“The compromises mean we’re losing too much of our political soul,” Eivind Norman Borge told newspaper Aftenposten after losing his post as mayor of the island community of Hvaler.  The party also lost lots of other posts around the country and it was especially painful in Kristiansand, where a relatively new right-wing party led by former Progress politician Vidar Kleppe (suspended in 2001 after calling then-party leader Carl I Hagen a populist) won more than 13 percent of the vote. That plunged the southern city into chaos and shocked politicians into seeing just how fickle voters can be.

Progress politicians blame much of their recent woes on the rise of protest parties backed by voters angry over road tolls (bompenger). Progress has always opposed road tolls, too, but suddenly lost political ownership of them even though Progress has had political control of the state transport ministry since 2013. Progress, meanwhile, is no longer denying climate change, but it didn’t have much of a climate agenda in an election where the Greens Party emerged as the big winner.

‘Government fatigue’
Others blame pure “government fatigue” and an unruly electorate seeking change. Six years in government for a party that had thrived in opposition takes a toll. Progress used to be a protest party itself, but has had to show more discipline and take more responsibility in government.

And that’s where Progress leaders, Jensen included, have failed in reining in their “loose canons” from a time when Progress was best known as an anti-immigration, refugee skeptical party accused of having racist overtones. Just before the election, some apparently desperate Progress politicians including the far-right Listhaug, Christian Tybring-Gjedde and Per-Willy Amundsen resorted to what opponents call “playing the anti-immigration and Islam cards” again. Even Jensen herself talked about how Islam was allegedly sneaking into Norwegian society, and that did not go unnoticed. Not only did government colleague Abid Raja, whose Muslim family emigrated to Norway, fire off a salvo of criticism, so did many others.

Spreading ‘prejuduce, intolerance … and scare tactics’
“I have voted for the Progress Party because I believed in its ideology of freedom for the individual,” wrote Bahareh Letnes, the Iranian partner of former Progress minister Sandberg, in newspaper VG recently. “But not this time. I’m surely among the thousands who did not vote for Progress because of (Hagen, Tybring-Gjedde, Amundsen and Listhaug) who are spokespersons for prejudice, intolerance, nationalism, dissatisfaction and scare tactics.” Letnes contended in her commentary that while that may have attracted Progress voters in the past, “it scares away tomorrow’s voters, especially young voters. It’s no wonder Progress is losing support.”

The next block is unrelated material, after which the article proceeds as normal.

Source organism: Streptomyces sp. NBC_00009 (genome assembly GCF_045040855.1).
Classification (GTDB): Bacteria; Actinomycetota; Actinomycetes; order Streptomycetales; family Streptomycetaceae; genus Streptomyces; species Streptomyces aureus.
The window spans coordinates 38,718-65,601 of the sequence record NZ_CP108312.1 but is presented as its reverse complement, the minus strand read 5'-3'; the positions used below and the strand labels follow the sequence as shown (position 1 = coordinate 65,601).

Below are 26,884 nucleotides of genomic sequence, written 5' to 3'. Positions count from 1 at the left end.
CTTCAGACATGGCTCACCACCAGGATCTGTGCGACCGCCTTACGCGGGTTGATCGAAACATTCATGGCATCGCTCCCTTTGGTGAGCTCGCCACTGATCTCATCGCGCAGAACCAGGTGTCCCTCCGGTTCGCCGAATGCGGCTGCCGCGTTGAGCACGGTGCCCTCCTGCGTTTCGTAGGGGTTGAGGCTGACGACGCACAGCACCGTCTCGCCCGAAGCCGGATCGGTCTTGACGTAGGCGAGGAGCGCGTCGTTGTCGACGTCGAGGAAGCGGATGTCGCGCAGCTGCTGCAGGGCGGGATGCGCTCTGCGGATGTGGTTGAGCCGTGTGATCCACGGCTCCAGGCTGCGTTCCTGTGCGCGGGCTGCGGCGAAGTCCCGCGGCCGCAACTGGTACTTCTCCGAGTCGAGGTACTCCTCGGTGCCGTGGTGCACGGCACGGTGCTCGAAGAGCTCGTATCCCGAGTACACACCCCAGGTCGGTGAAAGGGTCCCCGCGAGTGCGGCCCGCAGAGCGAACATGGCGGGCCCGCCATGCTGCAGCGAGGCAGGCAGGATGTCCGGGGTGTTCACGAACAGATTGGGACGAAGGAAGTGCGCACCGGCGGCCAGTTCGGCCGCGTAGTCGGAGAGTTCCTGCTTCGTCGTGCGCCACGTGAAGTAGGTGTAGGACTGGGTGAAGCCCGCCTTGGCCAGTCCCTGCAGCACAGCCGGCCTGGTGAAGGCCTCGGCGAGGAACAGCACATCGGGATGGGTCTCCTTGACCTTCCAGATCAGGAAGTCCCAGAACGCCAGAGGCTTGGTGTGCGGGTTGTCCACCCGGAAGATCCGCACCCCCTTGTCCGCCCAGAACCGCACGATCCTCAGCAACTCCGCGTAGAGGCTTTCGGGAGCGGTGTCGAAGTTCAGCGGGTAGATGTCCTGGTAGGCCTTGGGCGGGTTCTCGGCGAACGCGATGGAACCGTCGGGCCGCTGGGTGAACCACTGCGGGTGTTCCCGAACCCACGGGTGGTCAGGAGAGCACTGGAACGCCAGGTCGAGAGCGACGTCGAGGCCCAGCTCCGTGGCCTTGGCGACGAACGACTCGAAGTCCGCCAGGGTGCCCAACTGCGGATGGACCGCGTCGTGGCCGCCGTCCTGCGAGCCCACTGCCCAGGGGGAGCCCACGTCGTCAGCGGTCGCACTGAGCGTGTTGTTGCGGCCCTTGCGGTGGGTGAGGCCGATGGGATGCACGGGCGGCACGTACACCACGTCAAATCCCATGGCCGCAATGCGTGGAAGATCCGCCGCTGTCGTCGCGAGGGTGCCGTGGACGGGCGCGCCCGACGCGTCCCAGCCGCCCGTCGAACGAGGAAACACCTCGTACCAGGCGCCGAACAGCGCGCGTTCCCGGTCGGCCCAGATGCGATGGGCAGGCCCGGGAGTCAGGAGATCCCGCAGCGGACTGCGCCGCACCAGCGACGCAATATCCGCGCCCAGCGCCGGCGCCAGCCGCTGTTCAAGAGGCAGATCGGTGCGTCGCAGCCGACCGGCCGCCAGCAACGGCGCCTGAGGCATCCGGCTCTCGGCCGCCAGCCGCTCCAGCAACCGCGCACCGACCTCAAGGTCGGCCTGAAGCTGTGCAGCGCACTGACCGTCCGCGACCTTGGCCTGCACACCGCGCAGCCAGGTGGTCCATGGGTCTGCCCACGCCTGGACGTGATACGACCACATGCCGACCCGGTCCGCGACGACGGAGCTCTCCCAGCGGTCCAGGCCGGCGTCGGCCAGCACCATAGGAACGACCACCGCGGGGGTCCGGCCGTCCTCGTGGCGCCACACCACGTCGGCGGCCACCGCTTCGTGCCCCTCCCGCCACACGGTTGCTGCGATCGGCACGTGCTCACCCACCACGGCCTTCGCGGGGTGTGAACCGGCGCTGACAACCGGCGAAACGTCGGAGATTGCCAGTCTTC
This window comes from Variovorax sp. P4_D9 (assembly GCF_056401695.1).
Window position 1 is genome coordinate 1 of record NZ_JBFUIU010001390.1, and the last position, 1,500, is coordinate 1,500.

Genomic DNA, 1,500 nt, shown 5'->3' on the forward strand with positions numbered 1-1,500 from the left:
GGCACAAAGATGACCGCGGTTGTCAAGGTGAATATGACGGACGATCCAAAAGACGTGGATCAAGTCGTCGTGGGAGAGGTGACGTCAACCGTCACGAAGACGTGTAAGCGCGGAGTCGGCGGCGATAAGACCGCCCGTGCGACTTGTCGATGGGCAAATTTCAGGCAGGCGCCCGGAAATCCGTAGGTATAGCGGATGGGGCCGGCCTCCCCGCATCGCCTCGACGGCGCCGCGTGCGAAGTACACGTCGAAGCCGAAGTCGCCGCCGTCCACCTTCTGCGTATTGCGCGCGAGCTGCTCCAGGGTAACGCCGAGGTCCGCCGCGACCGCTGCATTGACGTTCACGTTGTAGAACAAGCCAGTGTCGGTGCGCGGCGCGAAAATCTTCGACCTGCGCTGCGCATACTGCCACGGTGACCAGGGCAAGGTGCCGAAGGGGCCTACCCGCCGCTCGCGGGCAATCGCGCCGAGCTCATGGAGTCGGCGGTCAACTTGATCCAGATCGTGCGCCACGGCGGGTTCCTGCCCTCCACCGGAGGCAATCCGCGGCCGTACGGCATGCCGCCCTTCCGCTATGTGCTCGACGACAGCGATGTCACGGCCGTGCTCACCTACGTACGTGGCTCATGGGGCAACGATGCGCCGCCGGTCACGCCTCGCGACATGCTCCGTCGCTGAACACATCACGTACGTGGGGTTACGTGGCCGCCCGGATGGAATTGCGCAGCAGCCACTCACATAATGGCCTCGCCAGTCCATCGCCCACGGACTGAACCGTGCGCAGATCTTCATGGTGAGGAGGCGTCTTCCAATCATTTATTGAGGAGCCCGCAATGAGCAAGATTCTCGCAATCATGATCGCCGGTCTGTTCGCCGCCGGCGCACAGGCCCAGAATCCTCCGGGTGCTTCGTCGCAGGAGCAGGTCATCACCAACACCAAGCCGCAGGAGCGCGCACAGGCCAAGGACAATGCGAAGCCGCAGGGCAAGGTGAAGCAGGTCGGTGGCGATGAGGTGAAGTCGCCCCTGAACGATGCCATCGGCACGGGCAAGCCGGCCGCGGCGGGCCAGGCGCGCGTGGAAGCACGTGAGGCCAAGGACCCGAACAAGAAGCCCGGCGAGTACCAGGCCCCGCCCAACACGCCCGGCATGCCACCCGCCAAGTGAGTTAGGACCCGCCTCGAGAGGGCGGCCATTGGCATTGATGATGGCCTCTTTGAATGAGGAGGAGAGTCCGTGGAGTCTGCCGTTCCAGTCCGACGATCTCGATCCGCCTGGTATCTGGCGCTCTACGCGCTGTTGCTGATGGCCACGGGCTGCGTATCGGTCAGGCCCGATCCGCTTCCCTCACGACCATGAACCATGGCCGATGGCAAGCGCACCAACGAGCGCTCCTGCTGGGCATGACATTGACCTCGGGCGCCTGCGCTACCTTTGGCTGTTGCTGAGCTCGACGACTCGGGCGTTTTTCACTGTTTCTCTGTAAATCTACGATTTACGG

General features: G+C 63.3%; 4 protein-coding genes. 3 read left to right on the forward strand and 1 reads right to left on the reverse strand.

Others support restrictive immigration rules, but don’t feel Norway is currently taking in nearly enough refugees who desperately need a new home. Norway’s own King Harald pointed out several years ago how Norway has already become a culturally diverse society. Many are now simply offended by rhetoric that questions whether even second-generation immigrants born in Norway can be considered “Norwegians.” It’s a problem when white-supremacist and racist websites hail Sylvi Listhaug.

Moderates overshadowed
Jarl Wåge, a newly retired teacher who’s quickly become a commentator critical of right-wing extremism, pointed out in newspaper Dagsavisen earlier this month that if Progress politicians don’t realize just how offensive their rhetoric can be, or how they can appeal to right-wing radical groups, “they have very poor insight into themselves.” Since Progress officials also took offense at Raja’s criticism, Wåge also accuses Progress of having double standards.

Progress has had several strong government ministers and MPs who are moderate and arguably have done a good job, including Ketil Solvik-Olsen and Jon Georg Dale in the transport ministry, Hans Andreas Limi and Solveig Horne in Parliament, even Jensen herself. The party now seems torn over whether to cater to those who miss the lily-white Norway of the 1960s and 1970s, or those who live in the present and want to get along.

newsinenglish.no/Nina Berglund